BOOTP and DHCP


The Bootstrap Protocol (BOOTP), defined in RFC 951, is the predecessor of DHCP and shares some operational characteristics. BOOTP is a way to download address and boot configurations for diskless workstations. A diskless workstation does not have a hard drive or an operating system. For example, many automated cash register systems at your local super market are examples of diskless workstations. Both DHCP and BOOTP are client/server based and use UDP ports 67 and 68. Those ports are still known as BOOTP ports.

DHCP and BOOTP have two components, as shown in the figure. The server is a host with a static IP address that allocates, distributes, and manages IP and configuration data assignments. Each allocation (IP and configuration data) is stored on the server in a data set called a binding. The client is any device using DHCP as a method for obtaining IP addressing or supporting configuration information.

To understand the functional differences between BOOTP and DHCP, consider the four basic IP parameters needed to join a network:

IP address
Gateway address
Subnet mask
DNS server address
There are three primary differences between DHCP and BOOTP:
The main difference is that BOOTP was designed for manual pre-configuration of the host information in a server database, while DHCP allows for dynamic allocation of network addresses and configurations to newly attached hosts. When a BOOTP client requests an IP address, the BOOTP server searches a predefined table for an entry that matches the MAC address for the client. If an entry exists, the corresponding IP address for that entry is returned to the client. This means that the binding between the MAC address and the IP address must have already been configured in the BOOTP server.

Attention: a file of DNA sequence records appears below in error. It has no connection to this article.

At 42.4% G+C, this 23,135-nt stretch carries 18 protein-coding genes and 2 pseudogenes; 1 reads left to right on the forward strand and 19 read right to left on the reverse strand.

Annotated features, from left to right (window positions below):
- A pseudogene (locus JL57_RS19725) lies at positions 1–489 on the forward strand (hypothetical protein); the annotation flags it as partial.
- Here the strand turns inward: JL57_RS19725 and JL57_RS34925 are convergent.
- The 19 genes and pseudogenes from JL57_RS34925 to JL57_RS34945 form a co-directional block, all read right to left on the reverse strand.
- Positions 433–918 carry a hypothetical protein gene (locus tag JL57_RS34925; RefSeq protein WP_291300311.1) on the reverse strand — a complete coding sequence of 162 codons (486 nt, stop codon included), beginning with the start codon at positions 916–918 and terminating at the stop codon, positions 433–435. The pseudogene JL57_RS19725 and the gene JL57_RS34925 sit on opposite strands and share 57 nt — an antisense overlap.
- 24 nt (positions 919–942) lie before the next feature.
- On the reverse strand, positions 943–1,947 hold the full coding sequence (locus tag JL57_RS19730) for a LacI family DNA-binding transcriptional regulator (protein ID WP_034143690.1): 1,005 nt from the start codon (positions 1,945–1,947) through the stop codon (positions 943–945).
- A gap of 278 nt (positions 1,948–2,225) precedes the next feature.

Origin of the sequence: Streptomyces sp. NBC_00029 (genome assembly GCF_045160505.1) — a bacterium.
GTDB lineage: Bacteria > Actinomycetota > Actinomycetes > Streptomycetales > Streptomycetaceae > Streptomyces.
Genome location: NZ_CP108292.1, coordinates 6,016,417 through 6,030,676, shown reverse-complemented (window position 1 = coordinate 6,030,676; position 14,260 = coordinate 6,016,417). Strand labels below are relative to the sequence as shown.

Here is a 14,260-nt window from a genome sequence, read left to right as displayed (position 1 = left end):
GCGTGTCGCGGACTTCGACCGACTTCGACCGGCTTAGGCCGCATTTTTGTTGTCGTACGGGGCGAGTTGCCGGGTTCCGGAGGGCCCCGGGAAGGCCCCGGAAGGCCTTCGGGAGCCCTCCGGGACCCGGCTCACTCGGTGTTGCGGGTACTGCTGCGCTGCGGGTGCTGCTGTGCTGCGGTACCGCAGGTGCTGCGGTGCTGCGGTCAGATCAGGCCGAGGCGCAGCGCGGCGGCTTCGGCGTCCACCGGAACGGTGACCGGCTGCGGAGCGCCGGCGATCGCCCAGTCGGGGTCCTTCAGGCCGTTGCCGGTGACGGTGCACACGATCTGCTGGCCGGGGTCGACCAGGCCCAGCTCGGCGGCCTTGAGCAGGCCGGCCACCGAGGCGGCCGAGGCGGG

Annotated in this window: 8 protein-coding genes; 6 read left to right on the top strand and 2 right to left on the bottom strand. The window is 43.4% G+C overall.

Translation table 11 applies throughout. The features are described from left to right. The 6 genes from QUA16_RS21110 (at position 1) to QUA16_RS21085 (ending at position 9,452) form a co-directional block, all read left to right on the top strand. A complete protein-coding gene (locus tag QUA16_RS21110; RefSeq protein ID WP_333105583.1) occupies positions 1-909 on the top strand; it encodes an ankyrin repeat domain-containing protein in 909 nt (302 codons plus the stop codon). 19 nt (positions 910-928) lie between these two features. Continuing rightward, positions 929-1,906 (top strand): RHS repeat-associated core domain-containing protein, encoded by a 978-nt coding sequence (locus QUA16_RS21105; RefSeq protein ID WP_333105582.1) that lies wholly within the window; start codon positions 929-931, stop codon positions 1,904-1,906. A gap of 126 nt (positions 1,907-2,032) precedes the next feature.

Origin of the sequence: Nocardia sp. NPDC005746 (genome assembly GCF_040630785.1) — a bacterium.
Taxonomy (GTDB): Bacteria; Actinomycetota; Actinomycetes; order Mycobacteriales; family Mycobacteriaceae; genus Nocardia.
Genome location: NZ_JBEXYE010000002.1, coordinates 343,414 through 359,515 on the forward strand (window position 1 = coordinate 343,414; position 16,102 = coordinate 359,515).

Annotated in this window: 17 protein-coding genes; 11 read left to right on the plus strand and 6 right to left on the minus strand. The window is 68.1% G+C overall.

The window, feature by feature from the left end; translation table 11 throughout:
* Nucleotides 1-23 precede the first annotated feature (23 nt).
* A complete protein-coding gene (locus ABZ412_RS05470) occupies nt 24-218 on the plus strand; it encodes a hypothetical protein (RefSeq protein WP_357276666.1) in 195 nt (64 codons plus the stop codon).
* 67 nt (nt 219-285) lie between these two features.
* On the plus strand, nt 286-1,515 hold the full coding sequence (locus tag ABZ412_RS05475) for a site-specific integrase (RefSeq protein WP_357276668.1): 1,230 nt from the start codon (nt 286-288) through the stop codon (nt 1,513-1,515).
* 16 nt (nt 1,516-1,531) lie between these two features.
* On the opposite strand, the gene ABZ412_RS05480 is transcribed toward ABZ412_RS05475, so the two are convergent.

DHCP allows for recovery and reallocation of network addresses through a leasing mechanism. Specifically, DHCP defines mechanisms through which clients can be assigned an IP address for a finite lease period. This lease period allows for reassignment of the IP address to another client later, or for the client to get another assignment if the client moves to another subnet. Clients may also renew leases and keep the same IP address. BOOTP does not use leases. Its clients have reserved IP address which cannot be assigned to any other host.
BOOTP provides a limited amount of information to a host. DHCP provides additional IP configuration parameters, such as WINS and domain name.

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